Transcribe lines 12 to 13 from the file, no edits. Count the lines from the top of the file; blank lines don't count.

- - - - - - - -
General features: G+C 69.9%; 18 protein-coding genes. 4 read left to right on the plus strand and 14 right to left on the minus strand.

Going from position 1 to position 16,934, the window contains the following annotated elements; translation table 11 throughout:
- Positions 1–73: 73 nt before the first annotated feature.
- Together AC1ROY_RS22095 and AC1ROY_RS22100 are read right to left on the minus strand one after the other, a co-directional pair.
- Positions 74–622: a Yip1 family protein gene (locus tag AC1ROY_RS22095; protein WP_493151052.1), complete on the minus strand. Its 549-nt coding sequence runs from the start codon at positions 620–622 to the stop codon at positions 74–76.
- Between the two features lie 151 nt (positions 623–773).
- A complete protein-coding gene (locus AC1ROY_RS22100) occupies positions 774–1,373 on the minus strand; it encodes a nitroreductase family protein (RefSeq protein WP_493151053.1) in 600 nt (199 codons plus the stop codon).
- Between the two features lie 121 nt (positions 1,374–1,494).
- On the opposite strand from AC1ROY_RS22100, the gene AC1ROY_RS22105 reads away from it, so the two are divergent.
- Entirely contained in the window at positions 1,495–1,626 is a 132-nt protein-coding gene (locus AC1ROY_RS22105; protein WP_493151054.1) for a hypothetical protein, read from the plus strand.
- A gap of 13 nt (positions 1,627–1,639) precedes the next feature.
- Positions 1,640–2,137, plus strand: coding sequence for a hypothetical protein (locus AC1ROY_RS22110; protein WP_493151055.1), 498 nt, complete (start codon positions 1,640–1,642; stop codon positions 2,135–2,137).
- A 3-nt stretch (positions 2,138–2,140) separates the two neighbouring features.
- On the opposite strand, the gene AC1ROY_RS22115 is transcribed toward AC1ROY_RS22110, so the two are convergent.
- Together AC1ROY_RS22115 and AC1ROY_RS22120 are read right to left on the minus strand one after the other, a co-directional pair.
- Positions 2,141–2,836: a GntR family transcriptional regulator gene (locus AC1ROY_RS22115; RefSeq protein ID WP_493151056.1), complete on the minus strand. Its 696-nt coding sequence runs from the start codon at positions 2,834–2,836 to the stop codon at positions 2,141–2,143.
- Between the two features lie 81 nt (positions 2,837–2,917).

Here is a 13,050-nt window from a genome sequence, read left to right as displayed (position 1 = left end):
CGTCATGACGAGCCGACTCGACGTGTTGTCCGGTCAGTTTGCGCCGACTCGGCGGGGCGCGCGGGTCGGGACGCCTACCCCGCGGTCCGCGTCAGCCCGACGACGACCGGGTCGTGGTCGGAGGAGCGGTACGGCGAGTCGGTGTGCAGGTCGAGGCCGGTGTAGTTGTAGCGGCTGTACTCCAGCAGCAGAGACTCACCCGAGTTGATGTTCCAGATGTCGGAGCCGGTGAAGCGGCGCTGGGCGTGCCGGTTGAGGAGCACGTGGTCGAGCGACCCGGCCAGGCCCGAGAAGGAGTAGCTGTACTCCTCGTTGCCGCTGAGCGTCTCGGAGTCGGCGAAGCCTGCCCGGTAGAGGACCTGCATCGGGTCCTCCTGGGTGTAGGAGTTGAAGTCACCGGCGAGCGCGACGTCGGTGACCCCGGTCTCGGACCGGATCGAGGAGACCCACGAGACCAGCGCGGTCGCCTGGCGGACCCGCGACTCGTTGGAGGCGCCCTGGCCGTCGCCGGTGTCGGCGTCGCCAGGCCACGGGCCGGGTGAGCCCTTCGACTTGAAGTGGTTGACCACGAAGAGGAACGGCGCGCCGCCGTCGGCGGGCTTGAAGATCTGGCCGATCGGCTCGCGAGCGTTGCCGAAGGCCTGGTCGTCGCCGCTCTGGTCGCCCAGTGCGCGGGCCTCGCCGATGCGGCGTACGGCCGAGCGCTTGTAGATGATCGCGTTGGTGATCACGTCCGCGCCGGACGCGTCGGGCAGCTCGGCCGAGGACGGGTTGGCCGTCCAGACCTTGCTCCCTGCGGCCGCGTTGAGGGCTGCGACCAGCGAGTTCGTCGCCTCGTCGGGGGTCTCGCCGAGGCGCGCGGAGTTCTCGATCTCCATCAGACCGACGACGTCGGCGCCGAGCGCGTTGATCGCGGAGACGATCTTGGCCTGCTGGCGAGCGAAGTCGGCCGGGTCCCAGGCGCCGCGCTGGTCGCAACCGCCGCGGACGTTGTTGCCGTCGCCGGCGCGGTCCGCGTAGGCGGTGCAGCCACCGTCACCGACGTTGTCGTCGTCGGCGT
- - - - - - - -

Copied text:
- Positions 1,640–2,137, plus strand: coding sequence for a hypothetical protein (locus AC1ROY_RS22110; protein WP_493151055.1), 498 nt, complete (start codon positions 1,640–1,642; stop codon positions 2,135–2,137).
- A 3-nt stretch (positions 2,138–2,140) separates the two neighbouring features.